Introduction

  1. Top of page
  2. Abstract
  3. Introduction
  4. Geological setting
  5. Tufa facies and sequences
  6. Methods
  7. Results
  8. Interpretation and discussion
  9. Conclusions
  10. Acknowledgements
  11. References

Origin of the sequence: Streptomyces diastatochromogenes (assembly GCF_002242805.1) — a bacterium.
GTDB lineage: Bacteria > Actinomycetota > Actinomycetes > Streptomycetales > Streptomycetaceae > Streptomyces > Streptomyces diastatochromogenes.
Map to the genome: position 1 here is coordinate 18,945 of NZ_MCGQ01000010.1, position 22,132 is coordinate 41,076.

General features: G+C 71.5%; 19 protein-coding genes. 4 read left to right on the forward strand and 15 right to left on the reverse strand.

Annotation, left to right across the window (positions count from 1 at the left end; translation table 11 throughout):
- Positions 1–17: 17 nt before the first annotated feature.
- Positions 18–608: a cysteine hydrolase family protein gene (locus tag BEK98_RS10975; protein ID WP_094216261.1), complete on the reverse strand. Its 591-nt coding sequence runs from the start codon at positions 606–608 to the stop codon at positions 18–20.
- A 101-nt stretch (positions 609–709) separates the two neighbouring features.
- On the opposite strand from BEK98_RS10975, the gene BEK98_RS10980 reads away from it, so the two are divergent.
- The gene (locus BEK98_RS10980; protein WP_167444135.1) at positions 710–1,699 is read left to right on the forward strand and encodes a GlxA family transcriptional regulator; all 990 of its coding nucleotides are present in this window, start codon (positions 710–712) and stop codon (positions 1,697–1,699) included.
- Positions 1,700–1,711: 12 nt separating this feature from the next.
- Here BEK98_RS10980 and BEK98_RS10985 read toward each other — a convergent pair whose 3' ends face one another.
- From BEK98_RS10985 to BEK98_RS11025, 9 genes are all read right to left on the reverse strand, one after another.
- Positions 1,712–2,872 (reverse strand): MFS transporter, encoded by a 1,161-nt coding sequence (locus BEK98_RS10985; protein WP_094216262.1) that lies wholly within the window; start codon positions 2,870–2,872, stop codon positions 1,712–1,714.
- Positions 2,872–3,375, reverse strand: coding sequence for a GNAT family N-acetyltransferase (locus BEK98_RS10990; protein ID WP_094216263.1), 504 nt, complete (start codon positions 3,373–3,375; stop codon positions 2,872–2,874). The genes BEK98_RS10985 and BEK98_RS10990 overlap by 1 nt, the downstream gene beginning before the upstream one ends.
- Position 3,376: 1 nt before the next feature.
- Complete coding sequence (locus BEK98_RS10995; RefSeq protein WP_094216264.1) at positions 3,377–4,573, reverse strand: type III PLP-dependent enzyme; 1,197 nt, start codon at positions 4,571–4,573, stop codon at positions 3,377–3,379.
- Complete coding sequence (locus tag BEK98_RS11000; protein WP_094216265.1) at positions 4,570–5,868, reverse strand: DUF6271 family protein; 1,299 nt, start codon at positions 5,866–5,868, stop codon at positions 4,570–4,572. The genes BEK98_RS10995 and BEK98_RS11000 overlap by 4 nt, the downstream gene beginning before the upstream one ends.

Tufas and travertines are composed of crystal fabrics and compositions that are sensitive to environmental changes in hydrology, water chemistry, climate and microbial populations (Chafetz et al., 1991a; Fouke et al., 2000; Pedley, 2009). Unlike speleothems that have recorded long periods of time (>100 000 years), tufa growth generally represents short periods of time (Andrews, 2006). The rapid and continued carbonate accumulations of the tufa can provide a high-resolution palaeoclimatic record in their stable isotopic compositions. In this way, tufa records can provide important complementary information to other long-term data, which provide insights into specific palaeoclimates, palaeohydrologies and palaeogeochemistry of the waters in which the tufa formed (Chafetz et al., 1991b; Guo et al., 1996; Garnett et al., 2004; Smith et al., 2004; Andrews & Brasier, 2005; Andrews, 2006).